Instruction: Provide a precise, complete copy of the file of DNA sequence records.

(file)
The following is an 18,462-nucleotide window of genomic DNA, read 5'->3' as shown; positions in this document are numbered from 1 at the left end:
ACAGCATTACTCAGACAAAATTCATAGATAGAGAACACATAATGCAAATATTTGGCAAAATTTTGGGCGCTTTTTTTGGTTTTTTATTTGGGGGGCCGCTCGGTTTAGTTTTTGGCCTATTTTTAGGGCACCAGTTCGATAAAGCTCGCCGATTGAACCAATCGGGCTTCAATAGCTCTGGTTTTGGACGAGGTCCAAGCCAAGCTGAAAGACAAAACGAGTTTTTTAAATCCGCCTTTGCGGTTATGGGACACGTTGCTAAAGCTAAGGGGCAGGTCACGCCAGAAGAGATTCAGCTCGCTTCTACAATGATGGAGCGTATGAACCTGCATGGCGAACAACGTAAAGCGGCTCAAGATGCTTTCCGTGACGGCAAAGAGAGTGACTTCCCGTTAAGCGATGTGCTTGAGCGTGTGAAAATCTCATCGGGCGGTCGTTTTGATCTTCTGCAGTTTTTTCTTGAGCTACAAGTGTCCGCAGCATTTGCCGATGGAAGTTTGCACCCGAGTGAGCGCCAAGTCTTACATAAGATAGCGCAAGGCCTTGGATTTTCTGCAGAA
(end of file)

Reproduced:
The following is an 18,462-nucleotide window of genomic DNA, read 5'->3' as shown; positions in this document are numbered from 1 at the left end:
ACAGCATTACTCAGACAAAATTCATAGATAGAGAACACATAATGCAAATATTTGGCAAAATTTTGGGCGCTTTTTTTGGTTTTTTATTTGGGGGGCCGCTCGGTTTAGTTTTTGGCCTATTTTTAGGGCACCAGTTCGATAAAGCTCGCCGATTGAACCAATCGGGCTTCAATAGCTCTGGTTTTGGACGAGGTCCAAGCCAAGCTGAAAGACAAAACGAGTTTTTTAAATCCGCCTTTGCGGTTATGGGACACGTTGCTAAAGCTAAGGGGCAGGTCACGCCAGAAGAGATTCAGCTCGCTTCTACAATGATGGAGCGTATGAACCTGCATGGCGAACAACGTAAAGCGGCTCAAGATGCTTTCCGTGACGGCAAAGAGAGTGACTTCCCGTTAAGCGATGTGCTTGAGCGTGTGAAAATCTCATCGGGCGGTCGTTTTGATCTTCTGCAGTTTTTTCTTGAGCTACAAGTGTCCGCAGCATTTGCCGATGGAAGTTTGCACCCGAGTGAGCGCCAAGTCTTACATAAGATAGCGCAAGGCCTTGGATTTTCTGCAGAA